Iraq has been ruled by a Shia-led coalition government for the last decade, and questions now largely centre on whether the new parliament can ever hope to change the hopelessly dysfunctional ethno-sectarian based political system created by the Americans for the post-Saddam era.
Even before the election campaign officially kicked off on 1 April, the main contenders in the increasingly bitter battle to lead the violence-torn country had been intensifying their mobilisation and personal duels.
The polls are expected to worsen Iraq’s already fragile communal ties, as political parties typically conduct election campaigns by appealing to voters’ sectarian, ethnic or tribal backgrounds rather than to national issues.
The UN envoy to Iraq, Nickolay Mladenov, has warned that the elections seem to be “highly divisive” as parties have been appealing to their sectarian bases at a time of worsening violence.
Al-Maliki is also eyeing a third term in office, even as he faces criticisms from opponents who accuse him of an authoritarian style of government at odds with Iraq’s post-Saddam constitutional system of political compromise and consensus-building.
They have also been attempting to capitalise on his failure to provide security and basic services in the country, as well as to curb the rampant corruption which has combined to make Iraq one of the most deadly and miserable places on earth.
Since the campaign started, the rhetoric against Al-Maliki has increased, with key politicians and religious leaders picking on his mistakes and political follies.
Top Sunni politician and speaker of the parliament Osama Al-Nujaifi warned on Sunday that Iraq’s failure would have far-reaching consequences, including serious “repercussions for the entire world”.
Kurdish leader Masoud Barzani has warned that the political process launched by the Americans and installing Al-Maliki in power is now “on the verge of failure”.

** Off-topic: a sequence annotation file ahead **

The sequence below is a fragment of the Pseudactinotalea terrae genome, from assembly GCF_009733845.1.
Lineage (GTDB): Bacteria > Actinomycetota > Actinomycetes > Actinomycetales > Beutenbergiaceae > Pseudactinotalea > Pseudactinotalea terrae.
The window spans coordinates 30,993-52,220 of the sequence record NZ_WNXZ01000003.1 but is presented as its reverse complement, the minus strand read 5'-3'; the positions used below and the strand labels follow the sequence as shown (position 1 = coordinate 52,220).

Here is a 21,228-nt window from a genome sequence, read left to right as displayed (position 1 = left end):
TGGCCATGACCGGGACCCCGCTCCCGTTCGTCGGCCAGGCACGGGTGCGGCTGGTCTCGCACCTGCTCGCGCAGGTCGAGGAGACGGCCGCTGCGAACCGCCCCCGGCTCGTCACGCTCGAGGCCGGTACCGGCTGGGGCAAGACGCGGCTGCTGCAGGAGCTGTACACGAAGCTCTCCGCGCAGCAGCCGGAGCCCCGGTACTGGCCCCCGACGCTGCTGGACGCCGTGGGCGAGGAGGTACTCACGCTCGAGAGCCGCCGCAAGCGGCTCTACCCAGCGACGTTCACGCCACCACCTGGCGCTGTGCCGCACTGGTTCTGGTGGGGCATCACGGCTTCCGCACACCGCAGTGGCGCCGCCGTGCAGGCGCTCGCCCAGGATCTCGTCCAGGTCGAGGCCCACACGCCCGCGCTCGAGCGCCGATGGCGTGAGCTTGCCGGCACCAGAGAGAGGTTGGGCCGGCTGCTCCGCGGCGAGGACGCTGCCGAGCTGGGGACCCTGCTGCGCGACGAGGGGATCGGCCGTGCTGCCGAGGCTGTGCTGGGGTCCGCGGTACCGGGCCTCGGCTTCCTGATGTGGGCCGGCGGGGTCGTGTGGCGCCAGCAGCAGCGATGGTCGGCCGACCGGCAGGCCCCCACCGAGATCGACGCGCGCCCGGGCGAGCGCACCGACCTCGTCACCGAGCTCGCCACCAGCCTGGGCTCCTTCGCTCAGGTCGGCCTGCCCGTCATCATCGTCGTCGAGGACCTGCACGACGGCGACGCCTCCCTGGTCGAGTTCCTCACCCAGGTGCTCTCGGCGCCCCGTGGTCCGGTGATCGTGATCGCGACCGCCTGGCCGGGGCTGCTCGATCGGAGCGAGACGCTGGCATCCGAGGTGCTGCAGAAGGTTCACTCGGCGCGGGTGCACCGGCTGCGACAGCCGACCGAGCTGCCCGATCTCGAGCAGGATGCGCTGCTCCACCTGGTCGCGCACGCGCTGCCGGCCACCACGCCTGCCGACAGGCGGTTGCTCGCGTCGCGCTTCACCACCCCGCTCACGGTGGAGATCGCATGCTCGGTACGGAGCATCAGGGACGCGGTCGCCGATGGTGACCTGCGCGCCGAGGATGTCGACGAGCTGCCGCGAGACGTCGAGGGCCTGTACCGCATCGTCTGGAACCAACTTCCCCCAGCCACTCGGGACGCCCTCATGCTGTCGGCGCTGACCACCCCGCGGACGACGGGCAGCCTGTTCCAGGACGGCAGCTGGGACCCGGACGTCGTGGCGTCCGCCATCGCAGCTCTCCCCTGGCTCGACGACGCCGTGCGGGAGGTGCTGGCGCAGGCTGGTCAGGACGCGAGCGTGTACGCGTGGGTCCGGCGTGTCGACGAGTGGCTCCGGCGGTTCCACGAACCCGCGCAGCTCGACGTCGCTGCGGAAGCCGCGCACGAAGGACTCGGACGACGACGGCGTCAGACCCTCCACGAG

“Iraq is disintegrating,” he said in an interview with the pan-Arab newspaper Al-Hayat on Friday.
Even Shia leaders who traditionally have defended Shia empowerment against Sunni opposition have become disenchanted with Al-Maliki’s policies.
Representatives of Shia Grand Ayatollah Ali Al-Sistani, who rarely speaks in public, have been urging voters to choose “new faces” instead of “the ones who have brought no good to Iraq”.
Another Grand Ayatollah, Basheer Najafi, has gone public in demanding that Al-Maliki step down. “If Al-Maliki stays in power, Iraq will never be able to stand up again,” he said in a statement last week.
Iraqi Shia leader Muqtada Al-Sadr also urged Al-Maliki not to run for a third term, accusing him of terrorising Sunnis so that they did not go to the polls in the upcoming elections.
He has repeatedly accused Al-Maliki of trying to “build a dictatorship” by excluding his partners from the government.
Now there are increasing signs that Barzani, Al-Sadr and the leader of the Shia Iraqi Islamic Council Ammar Al-Hakim are coordinating their efforts to stop Al-Maliki from getting a third term in office.